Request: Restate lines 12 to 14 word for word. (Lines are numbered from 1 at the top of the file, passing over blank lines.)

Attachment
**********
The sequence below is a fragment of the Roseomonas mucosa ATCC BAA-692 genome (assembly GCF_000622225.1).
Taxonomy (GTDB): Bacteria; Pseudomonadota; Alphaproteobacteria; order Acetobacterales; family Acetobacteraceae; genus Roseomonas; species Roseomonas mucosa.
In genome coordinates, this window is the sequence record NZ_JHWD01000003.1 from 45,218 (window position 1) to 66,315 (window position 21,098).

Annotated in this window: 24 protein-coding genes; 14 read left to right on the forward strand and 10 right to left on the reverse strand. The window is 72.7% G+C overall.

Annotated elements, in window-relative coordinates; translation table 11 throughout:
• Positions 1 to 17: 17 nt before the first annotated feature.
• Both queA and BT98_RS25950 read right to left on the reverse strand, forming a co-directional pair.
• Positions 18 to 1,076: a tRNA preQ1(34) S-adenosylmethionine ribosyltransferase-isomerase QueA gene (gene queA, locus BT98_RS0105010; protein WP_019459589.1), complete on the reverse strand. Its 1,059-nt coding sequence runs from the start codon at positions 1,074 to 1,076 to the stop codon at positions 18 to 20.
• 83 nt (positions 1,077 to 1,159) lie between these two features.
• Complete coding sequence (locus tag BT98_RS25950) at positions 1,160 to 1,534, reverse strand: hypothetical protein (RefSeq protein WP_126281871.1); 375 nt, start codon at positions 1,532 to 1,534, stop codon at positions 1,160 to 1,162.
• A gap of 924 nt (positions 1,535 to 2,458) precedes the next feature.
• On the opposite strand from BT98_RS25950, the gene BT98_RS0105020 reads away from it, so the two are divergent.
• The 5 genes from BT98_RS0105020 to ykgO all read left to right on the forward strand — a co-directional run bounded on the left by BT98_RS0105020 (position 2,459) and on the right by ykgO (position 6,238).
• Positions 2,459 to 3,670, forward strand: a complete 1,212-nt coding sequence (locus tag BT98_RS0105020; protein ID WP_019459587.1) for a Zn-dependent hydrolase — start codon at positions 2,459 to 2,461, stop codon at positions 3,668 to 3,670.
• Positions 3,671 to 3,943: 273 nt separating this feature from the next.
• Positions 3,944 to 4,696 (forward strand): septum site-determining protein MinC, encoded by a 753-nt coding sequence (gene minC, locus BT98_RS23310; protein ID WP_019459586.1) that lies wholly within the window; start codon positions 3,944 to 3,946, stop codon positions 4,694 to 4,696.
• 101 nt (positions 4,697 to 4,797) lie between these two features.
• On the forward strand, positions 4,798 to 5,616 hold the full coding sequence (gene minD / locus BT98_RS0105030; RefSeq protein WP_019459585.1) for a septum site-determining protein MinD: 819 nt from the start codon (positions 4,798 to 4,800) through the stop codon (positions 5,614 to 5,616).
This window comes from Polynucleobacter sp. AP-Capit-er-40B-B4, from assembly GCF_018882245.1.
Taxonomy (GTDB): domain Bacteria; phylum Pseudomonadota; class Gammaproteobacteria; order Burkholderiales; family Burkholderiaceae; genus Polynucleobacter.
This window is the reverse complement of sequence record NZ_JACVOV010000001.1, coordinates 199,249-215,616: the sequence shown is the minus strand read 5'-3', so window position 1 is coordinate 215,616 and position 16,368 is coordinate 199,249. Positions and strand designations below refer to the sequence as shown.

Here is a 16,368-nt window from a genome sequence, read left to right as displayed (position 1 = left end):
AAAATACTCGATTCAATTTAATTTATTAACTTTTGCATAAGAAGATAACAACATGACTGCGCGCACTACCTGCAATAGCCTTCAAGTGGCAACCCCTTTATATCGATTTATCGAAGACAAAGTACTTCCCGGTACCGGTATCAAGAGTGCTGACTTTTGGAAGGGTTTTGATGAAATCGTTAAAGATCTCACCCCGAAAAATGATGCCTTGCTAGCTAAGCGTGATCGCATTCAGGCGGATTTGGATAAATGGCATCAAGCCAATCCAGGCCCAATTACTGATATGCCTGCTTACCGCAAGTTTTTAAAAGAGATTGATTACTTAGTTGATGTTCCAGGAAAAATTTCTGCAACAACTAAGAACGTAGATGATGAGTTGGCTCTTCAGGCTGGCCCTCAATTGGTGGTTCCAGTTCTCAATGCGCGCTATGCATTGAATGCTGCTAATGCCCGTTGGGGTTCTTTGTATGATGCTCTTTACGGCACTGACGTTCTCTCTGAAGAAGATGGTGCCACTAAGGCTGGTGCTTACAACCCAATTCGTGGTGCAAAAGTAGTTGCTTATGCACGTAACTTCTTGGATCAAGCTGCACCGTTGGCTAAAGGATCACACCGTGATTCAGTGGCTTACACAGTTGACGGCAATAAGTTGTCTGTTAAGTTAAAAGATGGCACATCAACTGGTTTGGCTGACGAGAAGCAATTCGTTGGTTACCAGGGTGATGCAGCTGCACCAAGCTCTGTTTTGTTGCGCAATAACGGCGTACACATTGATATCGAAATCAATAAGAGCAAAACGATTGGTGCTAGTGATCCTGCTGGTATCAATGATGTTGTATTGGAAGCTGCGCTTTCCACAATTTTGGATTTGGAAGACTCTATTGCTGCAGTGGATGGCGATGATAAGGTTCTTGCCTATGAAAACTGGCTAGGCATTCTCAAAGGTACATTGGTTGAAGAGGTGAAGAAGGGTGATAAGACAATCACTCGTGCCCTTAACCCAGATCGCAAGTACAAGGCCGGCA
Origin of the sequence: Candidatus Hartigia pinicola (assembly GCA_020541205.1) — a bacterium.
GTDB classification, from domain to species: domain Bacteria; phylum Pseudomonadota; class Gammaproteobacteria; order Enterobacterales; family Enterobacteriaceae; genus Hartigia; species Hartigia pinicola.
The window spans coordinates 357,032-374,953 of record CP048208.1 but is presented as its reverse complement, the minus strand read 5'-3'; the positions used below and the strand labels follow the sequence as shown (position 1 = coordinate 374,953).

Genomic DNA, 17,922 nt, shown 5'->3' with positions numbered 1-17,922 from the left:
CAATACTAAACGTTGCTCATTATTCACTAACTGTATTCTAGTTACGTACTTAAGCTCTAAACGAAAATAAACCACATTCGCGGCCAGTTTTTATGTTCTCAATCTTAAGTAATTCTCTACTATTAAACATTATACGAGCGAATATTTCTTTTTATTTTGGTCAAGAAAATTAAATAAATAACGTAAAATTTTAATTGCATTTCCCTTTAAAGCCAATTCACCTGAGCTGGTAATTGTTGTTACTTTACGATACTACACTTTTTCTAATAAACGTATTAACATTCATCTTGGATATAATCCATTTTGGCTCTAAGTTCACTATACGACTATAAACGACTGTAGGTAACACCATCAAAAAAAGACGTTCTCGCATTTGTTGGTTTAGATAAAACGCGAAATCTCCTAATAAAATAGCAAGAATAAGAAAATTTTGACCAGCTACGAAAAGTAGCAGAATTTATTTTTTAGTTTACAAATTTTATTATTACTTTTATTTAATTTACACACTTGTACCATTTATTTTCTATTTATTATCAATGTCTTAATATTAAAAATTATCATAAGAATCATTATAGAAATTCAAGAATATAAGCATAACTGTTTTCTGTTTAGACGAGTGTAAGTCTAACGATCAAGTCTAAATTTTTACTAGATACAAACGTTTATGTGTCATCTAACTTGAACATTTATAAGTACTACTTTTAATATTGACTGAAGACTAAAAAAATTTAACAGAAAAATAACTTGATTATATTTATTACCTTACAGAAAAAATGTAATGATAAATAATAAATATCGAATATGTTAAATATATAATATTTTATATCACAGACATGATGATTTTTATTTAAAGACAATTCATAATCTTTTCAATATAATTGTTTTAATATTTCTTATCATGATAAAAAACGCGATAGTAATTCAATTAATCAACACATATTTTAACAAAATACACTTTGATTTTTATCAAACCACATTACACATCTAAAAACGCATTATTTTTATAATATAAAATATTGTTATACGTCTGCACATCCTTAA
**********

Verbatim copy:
• On the opposite strand from BT98_RS25950, the gene BT98_RS0105020 reads away from it, so the two are divergent.
• The 5 genes from BT98_RS0105020 to ykgO all read left to right on the forward strand — a co-directional run bounded on the left by BT98_RS0105020 (position 2,459) and on the right by ykgO (position 6,238).
• Positions 2,459 to 3,670, forward strand: a complete 1,212-nt coding sequence (locus tag BT98_RS0105020; protein ID WP_019459587.1) for a Zn-dependent hydrolase — start codon at positions 2,459 to 2,461, stop codon at positions 3,668 to 3,670.